Transimperial Networks and East Asia: Timeline

Korean world map centered on China and Korea showing rivers in blue and settlements with red markers.

Production Details

Timeline Creators: Menglu Gao, Sophia Hsu, Waiyee Loh, Hyungji Park, Jessica R. Valdez, Adrian S. Wisnicki (tech. dev.), Rae X. Yan

Cluster Developer: Sophia Hsu Contact

Lesson Plan Cluster Title: Transimperial Networks and East Asia

Publication Date: 2022

Overview and Timeline

To help instructors and students who may be unfamiliar with the history of East Asia and its transimperial exchanges with the Anglophone world, the creators of the “Transimperial Networks and East Asia” lesson plan cluster built this timeline, which includes some major historical events from the fifteenth to the twentieth century. This timeline comes out of our many discussions about the methodological issues that arise when the field of Victorian Studies seeks to expand its traditional geographical scope. As we quickly realized in the process of creating our cluster, the usual boundaries of the long nineteenth century (the French Revolution to World War I) are too limited and Eurocentric for the transimperial connections our lesson plans examine. Thus, we offer this timeline both to orient instructors and students and to illustrate how centering East Asia calls into question our field’s most basic assumptions. For more historical context and resources, please peruse each lesson plan.

Note for users with visual impairments: The timeline below presents items along a vertical axis, with events being given in a descending, alternating right-left fashion (desktop) or one below another (mobile).

Centuries: 1400s 1500s 1600s 1700s 1800s 1900s


The Korean world map, the Kangnido, is completed


First appearance of Korea in a Western world map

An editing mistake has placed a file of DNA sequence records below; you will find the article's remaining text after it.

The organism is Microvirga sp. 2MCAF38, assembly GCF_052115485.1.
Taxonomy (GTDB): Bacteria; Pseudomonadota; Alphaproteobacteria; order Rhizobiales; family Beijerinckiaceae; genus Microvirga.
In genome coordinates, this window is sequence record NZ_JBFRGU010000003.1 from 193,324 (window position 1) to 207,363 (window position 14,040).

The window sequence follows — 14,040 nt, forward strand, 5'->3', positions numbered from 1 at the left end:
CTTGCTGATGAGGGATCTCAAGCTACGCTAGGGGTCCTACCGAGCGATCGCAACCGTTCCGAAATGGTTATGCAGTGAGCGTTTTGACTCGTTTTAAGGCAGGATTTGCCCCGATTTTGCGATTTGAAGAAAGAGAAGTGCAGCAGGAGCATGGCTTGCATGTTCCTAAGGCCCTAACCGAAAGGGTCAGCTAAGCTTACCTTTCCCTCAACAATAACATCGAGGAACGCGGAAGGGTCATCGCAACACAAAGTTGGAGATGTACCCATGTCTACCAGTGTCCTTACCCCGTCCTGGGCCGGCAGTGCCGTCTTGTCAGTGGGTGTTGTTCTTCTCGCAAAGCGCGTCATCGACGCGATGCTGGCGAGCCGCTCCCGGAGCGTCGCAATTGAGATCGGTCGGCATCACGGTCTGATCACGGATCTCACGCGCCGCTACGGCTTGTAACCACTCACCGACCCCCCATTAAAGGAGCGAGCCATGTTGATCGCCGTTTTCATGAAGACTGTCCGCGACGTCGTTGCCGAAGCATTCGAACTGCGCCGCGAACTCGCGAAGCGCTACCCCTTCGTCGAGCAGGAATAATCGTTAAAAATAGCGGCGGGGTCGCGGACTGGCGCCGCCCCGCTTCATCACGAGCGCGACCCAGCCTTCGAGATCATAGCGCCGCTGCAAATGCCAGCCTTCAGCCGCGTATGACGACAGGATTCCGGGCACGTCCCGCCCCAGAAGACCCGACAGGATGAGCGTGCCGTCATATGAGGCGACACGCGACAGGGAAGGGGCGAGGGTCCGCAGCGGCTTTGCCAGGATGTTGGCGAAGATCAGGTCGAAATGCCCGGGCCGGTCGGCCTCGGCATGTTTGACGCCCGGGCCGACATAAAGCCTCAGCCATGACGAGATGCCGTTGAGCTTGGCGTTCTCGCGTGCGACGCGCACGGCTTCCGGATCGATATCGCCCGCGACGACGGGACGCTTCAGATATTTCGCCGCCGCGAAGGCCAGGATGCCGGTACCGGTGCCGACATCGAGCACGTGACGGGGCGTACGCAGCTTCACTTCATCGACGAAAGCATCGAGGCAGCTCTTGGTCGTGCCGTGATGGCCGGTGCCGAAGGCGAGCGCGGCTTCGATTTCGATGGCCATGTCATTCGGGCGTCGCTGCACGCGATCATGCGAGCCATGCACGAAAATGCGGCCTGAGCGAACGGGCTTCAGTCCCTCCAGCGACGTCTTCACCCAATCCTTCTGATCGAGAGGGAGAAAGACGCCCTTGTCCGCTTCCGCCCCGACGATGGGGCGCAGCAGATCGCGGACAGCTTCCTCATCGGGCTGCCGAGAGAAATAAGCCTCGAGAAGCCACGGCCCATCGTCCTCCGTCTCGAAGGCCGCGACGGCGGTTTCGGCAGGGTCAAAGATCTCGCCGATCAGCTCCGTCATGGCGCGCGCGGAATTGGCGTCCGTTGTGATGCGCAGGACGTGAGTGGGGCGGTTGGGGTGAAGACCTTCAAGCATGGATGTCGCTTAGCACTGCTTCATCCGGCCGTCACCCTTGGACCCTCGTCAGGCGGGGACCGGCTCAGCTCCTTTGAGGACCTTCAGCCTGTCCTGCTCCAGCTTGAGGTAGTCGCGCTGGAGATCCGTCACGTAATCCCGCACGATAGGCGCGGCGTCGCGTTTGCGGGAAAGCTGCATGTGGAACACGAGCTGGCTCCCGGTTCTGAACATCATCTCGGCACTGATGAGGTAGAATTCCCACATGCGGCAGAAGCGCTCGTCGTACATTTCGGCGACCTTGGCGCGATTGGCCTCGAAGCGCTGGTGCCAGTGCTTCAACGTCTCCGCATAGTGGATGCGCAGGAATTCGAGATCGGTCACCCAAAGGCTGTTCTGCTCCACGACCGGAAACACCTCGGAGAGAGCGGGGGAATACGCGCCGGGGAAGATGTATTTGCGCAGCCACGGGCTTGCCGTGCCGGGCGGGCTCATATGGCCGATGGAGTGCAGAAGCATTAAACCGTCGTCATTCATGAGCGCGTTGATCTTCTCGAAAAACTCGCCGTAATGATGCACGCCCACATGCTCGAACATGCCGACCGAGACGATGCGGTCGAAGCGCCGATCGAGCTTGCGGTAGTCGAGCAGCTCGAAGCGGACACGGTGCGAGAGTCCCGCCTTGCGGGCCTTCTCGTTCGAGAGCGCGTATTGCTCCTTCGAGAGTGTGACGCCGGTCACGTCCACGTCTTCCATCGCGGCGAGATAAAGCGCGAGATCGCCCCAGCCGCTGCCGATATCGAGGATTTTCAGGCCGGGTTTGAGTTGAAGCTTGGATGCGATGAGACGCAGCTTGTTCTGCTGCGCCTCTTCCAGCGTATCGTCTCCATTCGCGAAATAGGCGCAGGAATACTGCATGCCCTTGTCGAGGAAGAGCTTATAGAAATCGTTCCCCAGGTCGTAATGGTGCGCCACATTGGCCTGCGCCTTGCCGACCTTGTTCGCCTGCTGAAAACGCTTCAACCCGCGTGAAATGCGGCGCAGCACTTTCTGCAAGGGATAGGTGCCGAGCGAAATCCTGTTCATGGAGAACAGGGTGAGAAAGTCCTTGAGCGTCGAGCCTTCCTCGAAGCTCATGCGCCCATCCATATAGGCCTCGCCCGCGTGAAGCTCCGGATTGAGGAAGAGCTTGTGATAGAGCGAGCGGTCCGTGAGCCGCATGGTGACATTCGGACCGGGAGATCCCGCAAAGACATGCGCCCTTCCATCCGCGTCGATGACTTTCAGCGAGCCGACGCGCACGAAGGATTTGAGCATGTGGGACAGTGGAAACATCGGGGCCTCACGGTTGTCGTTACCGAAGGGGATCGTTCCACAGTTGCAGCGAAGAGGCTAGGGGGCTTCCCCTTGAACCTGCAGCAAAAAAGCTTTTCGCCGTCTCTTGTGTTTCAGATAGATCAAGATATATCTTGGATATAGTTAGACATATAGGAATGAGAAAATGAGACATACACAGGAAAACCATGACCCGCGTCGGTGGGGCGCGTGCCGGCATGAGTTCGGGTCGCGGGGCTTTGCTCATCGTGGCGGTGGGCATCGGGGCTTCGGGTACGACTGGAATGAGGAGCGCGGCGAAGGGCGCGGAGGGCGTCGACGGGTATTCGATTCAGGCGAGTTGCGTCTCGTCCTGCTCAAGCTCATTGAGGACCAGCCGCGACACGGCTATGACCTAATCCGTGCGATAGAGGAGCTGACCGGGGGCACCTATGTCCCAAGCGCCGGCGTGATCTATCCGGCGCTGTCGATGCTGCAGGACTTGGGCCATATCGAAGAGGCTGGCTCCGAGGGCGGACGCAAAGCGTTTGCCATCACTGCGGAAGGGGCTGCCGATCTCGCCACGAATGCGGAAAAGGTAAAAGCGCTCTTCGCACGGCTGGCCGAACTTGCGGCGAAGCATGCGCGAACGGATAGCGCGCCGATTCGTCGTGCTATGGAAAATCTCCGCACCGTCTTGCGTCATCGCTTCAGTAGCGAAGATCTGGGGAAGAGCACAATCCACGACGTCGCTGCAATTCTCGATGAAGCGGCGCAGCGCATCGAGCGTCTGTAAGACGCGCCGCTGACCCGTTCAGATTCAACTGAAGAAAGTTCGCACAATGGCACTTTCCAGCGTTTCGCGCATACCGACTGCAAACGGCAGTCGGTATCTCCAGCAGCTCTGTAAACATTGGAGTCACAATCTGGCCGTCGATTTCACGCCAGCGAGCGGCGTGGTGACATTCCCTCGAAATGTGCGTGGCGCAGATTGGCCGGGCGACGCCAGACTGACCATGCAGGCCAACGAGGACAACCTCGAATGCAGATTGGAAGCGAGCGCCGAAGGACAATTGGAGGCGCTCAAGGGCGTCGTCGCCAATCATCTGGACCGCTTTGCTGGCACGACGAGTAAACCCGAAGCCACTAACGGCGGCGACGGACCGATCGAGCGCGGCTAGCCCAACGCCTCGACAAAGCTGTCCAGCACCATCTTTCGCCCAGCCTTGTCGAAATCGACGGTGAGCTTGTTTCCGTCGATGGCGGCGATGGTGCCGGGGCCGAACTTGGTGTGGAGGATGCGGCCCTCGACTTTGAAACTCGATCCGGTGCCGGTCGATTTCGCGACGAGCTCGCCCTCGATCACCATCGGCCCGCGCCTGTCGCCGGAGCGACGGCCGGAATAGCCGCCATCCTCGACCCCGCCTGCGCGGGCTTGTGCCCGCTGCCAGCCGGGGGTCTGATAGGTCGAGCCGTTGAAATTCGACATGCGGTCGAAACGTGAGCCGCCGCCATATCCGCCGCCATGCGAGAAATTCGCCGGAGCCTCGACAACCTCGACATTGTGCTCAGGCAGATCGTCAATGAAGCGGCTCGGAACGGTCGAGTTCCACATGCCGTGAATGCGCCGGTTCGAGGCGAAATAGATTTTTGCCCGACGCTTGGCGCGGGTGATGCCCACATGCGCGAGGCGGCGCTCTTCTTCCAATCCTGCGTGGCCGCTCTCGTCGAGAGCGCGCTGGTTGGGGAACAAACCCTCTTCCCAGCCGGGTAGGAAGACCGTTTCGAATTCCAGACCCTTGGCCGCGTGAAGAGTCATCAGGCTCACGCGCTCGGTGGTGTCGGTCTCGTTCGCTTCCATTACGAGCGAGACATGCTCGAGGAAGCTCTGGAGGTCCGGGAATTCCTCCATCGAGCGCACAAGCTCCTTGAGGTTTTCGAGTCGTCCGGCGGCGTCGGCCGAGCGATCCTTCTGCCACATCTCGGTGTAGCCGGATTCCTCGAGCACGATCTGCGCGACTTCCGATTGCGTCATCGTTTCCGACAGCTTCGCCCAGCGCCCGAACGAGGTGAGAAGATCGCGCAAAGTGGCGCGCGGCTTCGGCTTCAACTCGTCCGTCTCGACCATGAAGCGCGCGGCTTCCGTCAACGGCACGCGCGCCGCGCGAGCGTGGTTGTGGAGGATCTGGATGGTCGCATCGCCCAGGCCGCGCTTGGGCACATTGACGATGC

East India Company (EIC) incorporated


EIC starts to import tea from China


EIC begins its involvement in the opium trade


Boston Tea Party


American Independence


George Macartney’s failed mission to China to extend trade and diplomatic relations between Britain and China

4 September 1839–29 August 1842

First Opium War

29 August 1842

Britain and China sign the Treaty of Nanking

26 June 1843

China cedes Hong Kong Island to Britain

17 November 1843

Opening of Shanghai and other treaty ports in China


Taiping Rebellion in China


Commodore Perry arrives in Japan


Japan and the US sign the Treaty of Kanagawa


Second Opium War

29 July 1858

Japan and the US sign the Harris Treaty

26 August 1858

Japan and Britain sign the Elgin Treaty


Opening of Yokohama and other treaty ports in Japan


Meiji Restoration in Japan

26 February 1876

Korea and Japan sign the Treaty of Kanghwa, resulting in the opening of Busan, Incheon, and Wonsan in Korea

6 May 1882–1943

US Chinese Exclusion Act


Britain and Japan revise unequal treaties

25 July 1894–17 April 1895

First Sino-Japanese War

17 April 1895

China cedes Taiwan to Japan

8 October 1895

Assassination of Korean Queen Min


100 Days' Reform in China


End of the treaty port system in Japan


Boxer Uprising in China

8 February 1904–5 September 1905

Russo-Japanese War

17 November 1905

Korea becomes a protectorate of Japan


Japanese annexation of Korea

10 October 1911–12 February 1912

Chinese Revolution

1 January 1912

Establishment of the Republic of China


First World War


Warlord Era begins in China

1 March 1919

March First Movement in Korea

4 May 1919

May Fourth Movement in China


Chinese Civil War begins


Great Depression

18 September 1931

Manchurian Incident, which led to the Japanese occupation of Manchuria


Formation of Manchukuo

7 July 1937

Marco Polo Bridge Incident

7 July 1937–2 September 1945

Second Sino-Japanese War


Second World War


Japan attacks Pearl Harbor and invades Southeast Asia

15 February 1942

British forces surrender to Japan in Singapore, leading to the Japanese occupation of Southeast Asia

2 September 1945

Surrender of Japan and the end of the Japanese Empire


Chinese Communist Party establishes the People's Republic of China

Note: Users interested in seeing an animated, horizontally-oriented version of our timeline may wish to consult the version we created through Knightlab's TimelineJS. However, users should also note that the Knightlab timeline is on an external site and is not coded for visual accessibility.

Header Image Caption

Kim Sahyung, et al. Kangnido. 1402. Wikimedia Commons, Dschingis Khan und seine Erben (exhibition catalogue), München 2005, p. 336–37.

Page Citation (MLA)

Sophia Hsu, Menglu Gao, Waiyee Loh, Hyungji Park, Jessica R. Valdez, Adrian S. Wisnicki, and Rae X. Yan. “Transimperial Networks and East Asia: Timeline” Undisciplining the Victorian Classroom, 2022,